Salford Red Devils - could a stadium swap save the club?

Multiple options are on the table as the survival of a historic Salford sports club is at stake.

<p>The AJ Bell stadium Credit: Google Maps</p>

The AJ Bell stadium Credit: Google Maps

Salford Red Devils have been facing financial issues for some time – but a new landlord could leave the rugby league club without a home.

Salford City FC is set to buy the AJ Bell Stadium in a joint bid with rugby union side Sale Sharks who already play at the 12,000-seater in Barton-upon-Irwell.

The sale is set to be completed within a couple months, according to Salford Council which partly owns the site – but the Reds will stay for the rest of 2022.

The Peninsula Stadium at Moor Lane, home of Salford City FC, pictured in November 2020. Credit: Google Maps

A stadium swap is on the cards, with the local authority looking to acquire the Peninsula Stadium and lease it to the Red Devils once the football club leaves.

But the cost of bringing Moor Lane up to the standards of the Super League may be too high for the rugby league side which is looking elsewhere as well.

What’s the background?

Developer Peel L&P built the AJ Bell Stadium a decade ago after creating a joint venture company with the council which owns the £26m sports complex.

This followed a public inquiry several years earlier in which the government granted planning permission for a new stadium with a capacity of 20,000.

The original plan was to build a new stadium to replace The Willows in Weaste which was home to the rugby league side since the start of the 20th century.

In reaching her decision, the planning inspector recognised the need for a new stadium in Salford for the rugby club to retain its place in the Super League.

But over the years, the club has failed to fill the stadium or pay its rent in full.

The local authority has been lenient, offering the club a rent-free period at the start of the tenancy and reducing the fees when Covid rules limited capacity.

However, the new landlords may not be so kind to the rugby league club whose current contract at the AJ Bell Stadium is due to expire in two years’ time.

If the club was to extend, the £450,000-a-year fee is expected to increase.

What’s been said so far?

Setting out all the options at a fan forum meeting in November, Salford Red Devils executive chairman Paul King said staying at the AJ Bell Stadium would mean cutting spending on the squad – the biggest expenditure for the club.

Staying put would kill the club within two seasons, he told fans – and it would not survive if it faced relegation which would lead to a loss of £1.5m in income.

The AJ Bell stadium Credit: Google Maps

A lease for the 5,108-capacity stadium at Moor Lane is likely to be cheaper, he said, but bringing it up to the standards of the Super League could be costly.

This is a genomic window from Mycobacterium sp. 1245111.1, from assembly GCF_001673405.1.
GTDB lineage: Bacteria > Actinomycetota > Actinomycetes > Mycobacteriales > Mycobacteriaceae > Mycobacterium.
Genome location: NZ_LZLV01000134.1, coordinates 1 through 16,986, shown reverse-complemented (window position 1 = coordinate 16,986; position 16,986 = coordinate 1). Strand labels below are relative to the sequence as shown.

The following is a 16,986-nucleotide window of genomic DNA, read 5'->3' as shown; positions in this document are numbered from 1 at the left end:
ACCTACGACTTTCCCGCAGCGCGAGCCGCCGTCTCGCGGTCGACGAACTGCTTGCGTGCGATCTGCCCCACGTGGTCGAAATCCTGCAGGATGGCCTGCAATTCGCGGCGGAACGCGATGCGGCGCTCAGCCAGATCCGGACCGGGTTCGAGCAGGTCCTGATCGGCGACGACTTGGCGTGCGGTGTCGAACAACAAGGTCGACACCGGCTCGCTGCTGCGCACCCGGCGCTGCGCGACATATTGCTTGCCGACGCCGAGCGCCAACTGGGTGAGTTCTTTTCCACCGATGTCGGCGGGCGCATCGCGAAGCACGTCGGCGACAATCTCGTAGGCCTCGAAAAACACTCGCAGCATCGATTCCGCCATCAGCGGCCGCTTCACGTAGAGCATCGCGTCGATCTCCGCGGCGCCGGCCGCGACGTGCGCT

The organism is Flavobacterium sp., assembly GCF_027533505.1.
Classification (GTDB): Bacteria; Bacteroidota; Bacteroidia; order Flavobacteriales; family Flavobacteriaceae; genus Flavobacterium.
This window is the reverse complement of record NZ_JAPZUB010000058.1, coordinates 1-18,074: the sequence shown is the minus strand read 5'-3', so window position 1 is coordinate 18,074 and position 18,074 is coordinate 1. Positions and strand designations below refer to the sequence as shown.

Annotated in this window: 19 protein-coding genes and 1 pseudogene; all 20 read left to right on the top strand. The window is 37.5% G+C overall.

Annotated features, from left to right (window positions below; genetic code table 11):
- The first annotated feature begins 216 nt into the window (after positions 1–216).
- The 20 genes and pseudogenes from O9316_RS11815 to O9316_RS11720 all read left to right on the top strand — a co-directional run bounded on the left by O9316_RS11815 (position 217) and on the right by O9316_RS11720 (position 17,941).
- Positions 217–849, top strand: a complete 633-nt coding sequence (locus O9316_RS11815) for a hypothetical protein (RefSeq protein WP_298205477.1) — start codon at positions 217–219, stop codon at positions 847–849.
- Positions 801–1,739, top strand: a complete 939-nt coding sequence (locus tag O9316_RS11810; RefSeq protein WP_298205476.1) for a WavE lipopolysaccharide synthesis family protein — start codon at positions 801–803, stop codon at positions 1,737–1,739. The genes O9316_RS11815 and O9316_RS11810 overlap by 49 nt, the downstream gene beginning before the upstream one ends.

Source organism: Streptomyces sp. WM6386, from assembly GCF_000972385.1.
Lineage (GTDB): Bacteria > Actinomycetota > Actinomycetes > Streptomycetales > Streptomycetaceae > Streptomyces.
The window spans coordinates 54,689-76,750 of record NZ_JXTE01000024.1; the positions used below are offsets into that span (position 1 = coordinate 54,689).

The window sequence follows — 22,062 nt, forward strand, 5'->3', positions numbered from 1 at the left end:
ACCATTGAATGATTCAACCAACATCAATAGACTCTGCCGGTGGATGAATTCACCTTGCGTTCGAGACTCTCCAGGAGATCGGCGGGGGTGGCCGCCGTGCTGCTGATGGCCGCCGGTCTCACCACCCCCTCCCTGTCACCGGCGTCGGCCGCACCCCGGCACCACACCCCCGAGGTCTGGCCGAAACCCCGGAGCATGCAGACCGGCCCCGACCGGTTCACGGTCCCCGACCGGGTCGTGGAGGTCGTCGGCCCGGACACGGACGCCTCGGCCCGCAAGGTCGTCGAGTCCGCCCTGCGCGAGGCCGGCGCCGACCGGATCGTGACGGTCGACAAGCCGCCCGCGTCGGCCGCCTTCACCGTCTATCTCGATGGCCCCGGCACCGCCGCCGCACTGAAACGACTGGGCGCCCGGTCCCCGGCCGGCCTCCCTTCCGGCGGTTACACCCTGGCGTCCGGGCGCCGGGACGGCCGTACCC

The Rugby Football League has already approved the Peninsula Stadium – but the site would still need new floodlights and a new gantry for broadcasting.

Higher advertising hoardings would be needed which would mean the front row seats may have to be removed, reducing capacity below requirements.

Unlike the Barton site, Moor Lane does not offer any training facilities – and fans have raised concerns about parking around the stadium in Kersal.

But if these challenges can be overcome, King says the Peninsula Stadium would give the club a ‘sense of self-determination’ – including naming rights.

A move to Moor Lane could also bring supporters back from the Willows.

“It would be atmospheric,” he said. “A Friday night at Moor Lane with 5,000 in or 6,000 in would be absolutely buzzing  – I believe. And it will be our home.”

Alternatively, the club is considering relocating to a stadium outside of Salford.

Conversations have commenced with Manchester City about the Athletics Arena at the Etihad Campus – and Gigg Lane in Bury and the University of Bolton Stadium at Middlebrook in Horwich have been mentioned too.

But King said that leaving Salford is not his ‘preferred direction of travel’ – and if that is what everyone else wanted, he ‘would not hang around to watch’.

There is one more option that the club has countenanced, he said – closure.

“To fold this club would break my heart,” he said. “But if we can only sell 1,000 season tickets, if we can’t raise the funds to go to Moor Lane, then what’s our other option?”

Speaking at the meeting in November, the chairman said he would write to all season ticket holders after Christmas asking what their preferred option is.

And within a few months, the club could be forced to make its decision.

What’s been said in response?

Salford City FC and Sale Sharks would not comment at this stage of the talks, but Salford council has confirmed that the sale is set to be completed soon.

Salford Red Devils was also contacted for comment but did not respond.

The club’s executive chairman said he would be have a better idea of the costs associated with a move to Moor Lane before writing to fans in the new year.

If everything works out the way he wants, the club would move by 2023 – and costs-permitting, it is clear what King believes the club’s best option would be.

“Atmospherically and commercially, from a business perspective, Moor Lane is better for the club and from a survival perspective it might be the only option.”